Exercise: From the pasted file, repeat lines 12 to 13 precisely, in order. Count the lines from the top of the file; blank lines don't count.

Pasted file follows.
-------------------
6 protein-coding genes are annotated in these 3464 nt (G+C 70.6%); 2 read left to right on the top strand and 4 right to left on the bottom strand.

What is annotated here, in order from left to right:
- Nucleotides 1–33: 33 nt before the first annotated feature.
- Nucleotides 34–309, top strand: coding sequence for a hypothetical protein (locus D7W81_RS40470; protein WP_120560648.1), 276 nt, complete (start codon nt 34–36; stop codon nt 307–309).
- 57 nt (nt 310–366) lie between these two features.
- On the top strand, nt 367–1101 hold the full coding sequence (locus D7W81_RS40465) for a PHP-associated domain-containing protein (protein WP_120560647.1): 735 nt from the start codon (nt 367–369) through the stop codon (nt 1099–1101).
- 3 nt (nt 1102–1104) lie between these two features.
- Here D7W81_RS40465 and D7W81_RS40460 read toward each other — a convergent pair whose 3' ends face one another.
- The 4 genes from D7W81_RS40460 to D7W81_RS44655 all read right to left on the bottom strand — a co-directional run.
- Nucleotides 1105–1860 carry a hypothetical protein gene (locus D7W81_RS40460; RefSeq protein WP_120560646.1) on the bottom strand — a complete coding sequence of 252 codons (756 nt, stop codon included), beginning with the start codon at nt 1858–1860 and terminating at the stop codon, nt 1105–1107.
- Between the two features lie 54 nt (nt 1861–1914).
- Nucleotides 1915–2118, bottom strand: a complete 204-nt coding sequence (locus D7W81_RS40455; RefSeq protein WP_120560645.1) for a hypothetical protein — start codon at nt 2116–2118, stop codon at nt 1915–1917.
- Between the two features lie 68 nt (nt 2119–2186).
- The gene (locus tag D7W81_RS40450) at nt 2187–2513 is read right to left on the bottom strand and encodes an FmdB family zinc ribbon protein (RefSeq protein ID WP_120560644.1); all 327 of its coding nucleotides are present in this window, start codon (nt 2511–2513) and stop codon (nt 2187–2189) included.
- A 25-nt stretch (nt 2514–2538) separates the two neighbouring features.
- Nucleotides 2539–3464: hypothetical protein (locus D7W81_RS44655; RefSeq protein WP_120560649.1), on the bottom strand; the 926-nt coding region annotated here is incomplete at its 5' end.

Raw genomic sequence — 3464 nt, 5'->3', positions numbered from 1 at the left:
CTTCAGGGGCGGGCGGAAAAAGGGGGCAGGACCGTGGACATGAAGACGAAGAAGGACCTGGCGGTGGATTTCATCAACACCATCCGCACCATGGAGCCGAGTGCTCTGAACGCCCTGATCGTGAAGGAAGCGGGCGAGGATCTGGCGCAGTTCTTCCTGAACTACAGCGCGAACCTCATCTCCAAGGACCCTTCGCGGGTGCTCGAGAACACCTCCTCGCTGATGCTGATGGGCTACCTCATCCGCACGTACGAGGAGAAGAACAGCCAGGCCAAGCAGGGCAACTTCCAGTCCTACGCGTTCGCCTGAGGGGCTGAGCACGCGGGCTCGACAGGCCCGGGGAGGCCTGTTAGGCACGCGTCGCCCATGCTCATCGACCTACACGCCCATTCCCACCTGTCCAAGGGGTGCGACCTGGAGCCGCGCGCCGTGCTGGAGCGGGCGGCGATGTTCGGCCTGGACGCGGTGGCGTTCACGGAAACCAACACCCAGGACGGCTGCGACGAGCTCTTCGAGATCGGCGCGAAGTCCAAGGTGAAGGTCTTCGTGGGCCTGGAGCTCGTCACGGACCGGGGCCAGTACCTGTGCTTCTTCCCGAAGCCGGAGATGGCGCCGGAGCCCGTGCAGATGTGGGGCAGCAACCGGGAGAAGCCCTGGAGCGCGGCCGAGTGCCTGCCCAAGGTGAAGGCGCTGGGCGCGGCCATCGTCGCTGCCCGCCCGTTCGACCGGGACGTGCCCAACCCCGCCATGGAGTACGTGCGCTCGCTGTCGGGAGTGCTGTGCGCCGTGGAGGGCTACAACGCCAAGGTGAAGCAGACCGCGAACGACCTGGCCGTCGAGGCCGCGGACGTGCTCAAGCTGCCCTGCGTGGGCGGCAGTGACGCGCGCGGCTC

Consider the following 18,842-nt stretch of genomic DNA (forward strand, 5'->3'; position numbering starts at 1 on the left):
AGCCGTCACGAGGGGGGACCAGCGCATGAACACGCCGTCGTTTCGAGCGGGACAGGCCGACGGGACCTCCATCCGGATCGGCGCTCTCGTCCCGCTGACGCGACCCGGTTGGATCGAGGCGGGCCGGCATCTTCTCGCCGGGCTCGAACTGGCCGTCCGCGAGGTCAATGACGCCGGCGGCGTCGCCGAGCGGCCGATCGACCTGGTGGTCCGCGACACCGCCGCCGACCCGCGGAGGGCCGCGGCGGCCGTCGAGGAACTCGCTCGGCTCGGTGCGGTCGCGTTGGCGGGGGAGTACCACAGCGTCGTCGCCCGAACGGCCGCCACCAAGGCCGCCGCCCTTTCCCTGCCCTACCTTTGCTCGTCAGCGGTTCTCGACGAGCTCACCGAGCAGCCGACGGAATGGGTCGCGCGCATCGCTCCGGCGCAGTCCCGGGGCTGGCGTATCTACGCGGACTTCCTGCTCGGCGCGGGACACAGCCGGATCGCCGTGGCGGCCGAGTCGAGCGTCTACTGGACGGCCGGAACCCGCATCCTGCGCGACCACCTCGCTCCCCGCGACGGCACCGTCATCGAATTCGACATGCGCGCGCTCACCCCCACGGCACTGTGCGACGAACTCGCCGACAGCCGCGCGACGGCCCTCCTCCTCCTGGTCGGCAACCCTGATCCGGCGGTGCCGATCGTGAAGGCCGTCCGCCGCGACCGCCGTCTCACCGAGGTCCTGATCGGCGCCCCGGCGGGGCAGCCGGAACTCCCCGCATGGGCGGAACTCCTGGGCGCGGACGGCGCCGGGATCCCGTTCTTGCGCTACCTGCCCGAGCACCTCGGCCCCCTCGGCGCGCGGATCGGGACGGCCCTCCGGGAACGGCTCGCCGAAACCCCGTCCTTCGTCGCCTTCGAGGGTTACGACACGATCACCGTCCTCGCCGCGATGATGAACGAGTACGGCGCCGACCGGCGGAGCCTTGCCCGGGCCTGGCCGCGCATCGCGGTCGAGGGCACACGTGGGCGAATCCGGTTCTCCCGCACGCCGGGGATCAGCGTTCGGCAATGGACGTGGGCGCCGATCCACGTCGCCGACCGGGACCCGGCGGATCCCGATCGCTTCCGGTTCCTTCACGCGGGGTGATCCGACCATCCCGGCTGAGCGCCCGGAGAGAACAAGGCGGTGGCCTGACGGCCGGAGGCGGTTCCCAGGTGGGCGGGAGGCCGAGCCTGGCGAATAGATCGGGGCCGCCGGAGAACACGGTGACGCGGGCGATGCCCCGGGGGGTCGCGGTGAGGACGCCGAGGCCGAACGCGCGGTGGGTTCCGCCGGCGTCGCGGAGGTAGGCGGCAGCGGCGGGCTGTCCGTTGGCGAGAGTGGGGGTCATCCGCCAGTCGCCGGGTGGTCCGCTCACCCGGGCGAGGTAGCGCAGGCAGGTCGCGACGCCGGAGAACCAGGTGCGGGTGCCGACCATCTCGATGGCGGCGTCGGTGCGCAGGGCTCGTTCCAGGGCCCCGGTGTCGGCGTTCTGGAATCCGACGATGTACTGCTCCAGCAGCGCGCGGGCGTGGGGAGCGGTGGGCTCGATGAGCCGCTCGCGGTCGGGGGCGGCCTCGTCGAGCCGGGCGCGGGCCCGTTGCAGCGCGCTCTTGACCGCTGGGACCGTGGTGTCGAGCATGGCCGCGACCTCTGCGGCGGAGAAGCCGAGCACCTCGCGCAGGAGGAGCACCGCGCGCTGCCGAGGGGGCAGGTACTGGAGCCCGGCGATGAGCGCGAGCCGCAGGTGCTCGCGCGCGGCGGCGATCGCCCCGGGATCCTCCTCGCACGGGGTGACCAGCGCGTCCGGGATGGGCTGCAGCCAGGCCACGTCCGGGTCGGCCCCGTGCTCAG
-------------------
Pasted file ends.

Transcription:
- Nucleotides 1915–2118, bottom strand: a complete 204-nt coding sequence (locus D7W81_RS40455; RefSeq protein WP_120560645.1) for a hypothetical protein — start codon at nt 2116–2118, stop codon at nt 1915–1917.
- Between the two features lie 68 nt (nt 2119–2186).